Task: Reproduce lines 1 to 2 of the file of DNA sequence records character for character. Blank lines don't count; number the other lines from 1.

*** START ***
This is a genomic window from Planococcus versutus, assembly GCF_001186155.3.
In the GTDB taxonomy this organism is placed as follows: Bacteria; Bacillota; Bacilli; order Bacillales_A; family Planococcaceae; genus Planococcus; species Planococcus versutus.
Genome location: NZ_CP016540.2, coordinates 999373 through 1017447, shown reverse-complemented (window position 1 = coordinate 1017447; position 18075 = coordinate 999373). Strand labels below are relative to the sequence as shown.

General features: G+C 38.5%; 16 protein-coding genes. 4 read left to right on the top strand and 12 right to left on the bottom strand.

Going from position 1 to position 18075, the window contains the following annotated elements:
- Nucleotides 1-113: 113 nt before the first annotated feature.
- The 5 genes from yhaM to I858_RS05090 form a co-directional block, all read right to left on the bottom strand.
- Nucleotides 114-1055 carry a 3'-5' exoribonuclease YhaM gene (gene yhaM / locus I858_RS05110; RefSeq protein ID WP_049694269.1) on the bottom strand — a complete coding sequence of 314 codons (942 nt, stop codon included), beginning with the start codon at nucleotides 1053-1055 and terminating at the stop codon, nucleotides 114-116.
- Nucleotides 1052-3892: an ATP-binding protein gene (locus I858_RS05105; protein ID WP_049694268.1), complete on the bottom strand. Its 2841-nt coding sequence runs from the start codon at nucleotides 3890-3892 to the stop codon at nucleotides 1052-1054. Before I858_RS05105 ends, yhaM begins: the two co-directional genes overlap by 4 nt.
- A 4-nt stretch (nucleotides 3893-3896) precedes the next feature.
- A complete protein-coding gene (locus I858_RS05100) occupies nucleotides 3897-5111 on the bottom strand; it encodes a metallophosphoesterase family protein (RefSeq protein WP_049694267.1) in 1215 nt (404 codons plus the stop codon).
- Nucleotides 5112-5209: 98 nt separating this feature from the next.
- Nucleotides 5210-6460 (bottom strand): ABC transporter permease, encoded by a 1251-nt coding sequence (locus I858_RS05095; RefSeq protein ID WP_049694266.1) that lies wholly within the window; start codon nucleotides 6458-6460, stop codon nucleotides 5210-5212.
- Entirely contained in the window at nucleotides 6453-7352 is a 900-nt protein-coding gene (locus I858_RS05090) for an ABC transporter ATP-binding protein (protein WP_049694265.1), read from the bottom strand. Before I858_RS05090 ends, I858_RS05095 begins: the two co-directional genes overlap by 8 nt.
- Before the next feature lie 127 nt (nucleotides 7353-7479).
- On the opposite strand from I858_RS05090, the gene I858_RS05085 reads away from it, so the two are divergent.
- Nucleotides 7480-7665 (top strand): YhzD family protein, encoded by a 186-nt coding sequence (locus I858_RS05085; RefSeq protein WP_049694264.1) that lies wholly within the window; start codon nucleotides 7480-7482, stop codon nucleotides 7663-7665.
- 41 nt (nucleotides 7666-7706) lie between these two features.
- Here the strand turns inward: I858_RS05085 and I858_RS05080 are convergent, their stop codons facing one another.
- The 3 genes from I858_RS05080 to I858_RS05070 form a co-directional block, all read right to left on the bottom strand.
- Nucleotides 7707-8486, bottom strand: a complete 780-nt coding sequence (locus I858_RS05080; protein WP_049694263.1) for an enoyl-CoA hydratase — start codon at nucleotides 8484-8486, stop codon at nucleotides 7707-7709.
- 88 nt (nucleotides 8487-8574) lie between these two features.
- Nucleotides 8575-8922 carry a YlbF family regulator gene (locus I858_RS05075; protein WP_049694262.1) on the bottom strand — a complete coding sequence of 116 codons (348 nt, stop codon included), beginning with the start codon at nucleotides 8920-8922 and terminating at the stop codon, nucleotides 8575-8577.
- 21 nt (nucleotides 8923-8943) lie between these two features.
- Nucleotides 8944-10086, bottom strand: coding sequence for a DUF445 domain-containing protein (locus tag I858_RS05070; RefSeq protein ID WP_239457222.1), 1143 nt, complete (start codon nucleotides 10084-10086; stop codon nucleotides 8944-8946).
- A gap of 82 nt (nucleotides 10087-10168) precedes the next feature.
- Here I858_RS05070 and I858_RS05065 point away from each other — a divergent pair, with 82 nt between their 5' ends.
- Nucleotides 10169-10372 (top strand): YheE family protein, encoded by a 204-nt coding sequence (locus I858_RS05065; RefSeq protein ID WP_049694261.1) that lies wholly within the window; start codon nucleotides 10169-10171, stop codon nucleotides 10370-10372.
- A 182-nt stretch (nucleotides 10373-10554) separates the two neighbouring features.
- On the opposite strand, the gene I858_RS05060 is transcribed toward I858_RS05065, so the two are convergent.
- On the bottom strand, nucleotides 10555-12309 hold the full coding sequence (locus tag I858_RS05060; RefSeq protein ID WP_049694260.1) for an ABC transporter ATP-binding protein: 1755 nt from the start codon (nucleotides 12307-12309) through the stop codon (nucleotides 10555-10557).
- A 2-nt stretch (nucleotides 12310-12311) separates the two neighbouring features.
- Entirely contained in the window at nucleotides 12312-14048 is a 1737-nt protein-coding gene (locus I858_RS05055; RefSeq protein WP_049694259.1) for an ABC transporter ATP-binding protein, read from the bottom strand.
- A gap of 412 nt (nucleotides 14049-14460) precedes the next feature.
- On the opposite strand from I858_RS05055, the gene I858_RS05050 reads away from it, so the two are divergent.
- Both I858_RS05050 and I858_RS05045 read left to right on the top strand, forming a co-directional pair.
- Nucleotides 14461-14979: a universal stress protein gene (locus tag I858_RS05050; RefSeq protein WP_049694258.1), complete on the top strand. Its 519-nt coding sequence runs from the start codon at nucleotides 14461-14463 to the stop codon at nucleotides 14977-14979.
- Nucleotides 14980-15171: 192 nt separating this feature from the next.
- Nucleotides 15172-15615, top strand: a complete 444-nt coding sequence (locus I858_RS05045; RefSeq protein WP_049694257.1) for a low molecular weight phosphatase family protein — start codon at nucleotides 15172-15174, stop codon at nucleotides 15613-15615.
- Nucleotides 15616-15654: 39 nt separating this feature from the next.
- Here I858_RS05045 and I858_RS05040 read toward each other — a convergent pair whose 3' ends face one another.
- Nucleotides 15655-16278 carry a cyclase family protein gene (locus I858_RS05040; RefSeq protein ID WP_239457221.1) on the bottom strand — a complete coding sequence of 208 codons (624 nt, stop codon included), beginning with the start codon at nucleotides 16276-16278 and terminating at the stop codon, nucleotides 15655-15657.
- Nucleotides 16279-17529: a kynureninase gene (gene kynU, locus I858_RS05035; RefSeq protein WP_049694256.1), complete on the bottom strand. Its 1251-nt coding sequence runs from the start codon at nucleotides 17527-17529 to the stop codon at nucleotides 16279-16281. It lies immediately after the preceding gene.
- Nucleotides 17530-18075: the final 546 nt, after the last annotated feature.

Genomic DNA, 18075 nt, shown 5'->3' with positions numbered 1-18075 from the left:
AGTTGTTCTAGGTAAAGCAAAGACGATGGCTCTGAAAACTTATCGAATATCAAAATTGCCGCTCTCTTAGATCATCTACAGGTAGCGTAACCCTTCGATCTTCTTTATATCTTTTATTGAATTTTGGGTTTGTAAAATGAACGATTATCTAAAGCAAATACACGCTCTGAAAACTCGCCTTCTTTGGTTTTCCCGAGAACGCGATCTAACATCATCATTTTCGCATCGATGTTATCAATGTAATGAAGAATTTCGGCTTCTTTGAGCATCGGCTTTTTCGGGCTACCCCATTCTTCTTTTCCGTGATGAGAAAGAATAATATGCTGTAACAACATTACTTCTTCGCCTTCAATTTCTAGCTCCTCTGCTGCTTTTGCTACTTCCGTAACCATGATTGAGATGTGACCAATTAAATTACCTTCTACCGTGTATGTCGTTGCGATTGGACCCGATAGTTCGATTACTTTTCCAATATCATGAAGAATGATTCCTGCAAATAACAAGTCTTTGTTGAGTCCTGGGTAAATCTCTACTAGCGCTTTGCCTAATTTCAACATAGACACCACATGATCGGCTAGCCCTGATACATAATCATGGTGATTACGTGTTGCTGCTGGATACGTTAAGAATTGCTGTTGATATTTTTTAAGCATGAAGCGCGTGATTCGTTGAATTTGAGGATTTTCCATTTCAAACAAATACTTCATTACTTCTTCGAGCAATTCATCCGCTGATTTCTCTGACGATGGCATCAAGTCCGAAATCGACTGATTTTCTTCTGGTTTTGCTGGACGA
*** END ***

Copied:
This is a genomic window from Planococcus versutus, assembly GCF_001186155.3.
In the GTDB taxonomy this organism is placed as follows: Bacteria; Bacillota; Bacilli; order Bacillales_A; family Planococcaceae; genus Planococcus; species Planococcus versutus.